What is a hernia?
A hernia occurs when tissues or organs bulge through a weak point in the wall of the abdomen (belly muscles).
Some hernias are there at birth. Some occur after surgery.
Other times, weaknesses develop in the muscles of the belly wall over time and eventually ‘give out’ causing a hernia.
Hernias are generally more common in people whose abdomens are under higher than usual pressure, such as people who do a lot of heavy lifting, are obese, are pregnant, have a chronic cough, or have chronic constipation.
Hernias may not cause any symptoms, but typical symptoms include:
- a bulge in the groin or abdomen
- pain, heaviness or discomfort, especially when coughing, straining or lifting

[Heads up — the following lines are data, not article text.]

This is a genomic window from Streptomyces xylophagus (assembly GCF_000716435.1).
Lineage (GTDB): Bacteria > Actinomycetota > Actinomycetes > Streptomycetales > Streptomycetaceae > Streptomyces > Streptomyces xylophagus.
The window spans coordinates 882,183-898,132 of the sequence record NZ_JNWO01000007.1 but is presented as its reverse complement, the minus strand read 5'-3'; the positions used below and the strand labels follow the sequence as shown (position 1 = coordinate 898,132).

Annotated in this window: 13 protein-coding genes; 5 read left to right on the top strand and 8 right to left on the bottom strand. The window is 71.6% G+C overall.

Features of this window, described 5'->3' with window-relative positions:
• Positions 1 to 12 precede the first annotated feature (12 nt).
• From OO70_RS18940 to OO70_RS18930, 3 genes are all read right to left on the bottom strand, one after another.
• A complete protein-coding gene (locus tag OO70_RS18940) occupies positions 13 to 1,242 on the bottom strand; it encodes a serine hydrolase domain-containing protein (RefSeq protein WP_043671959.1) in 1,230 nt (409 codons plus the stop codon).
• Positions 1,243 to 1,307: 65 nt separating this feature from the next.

- a pulling sensation around the bulge.
If your doctor thinks you may have a hernia, he or she will examine you. Your doctor may ask you to cough, strain or stand while pressing on the hernia.
If the hernia is small, or if it not causing any problems, then you and your doctor may decide to wait and see what happens.
But if the hernia is very large, or if it’s causing pain or getting trapped at times, then surgery will be recommended.
And if it’s trapped and can’t be pushed back, and you are in serious pain, you could need emergency surgery.
Last reviewed: May 2015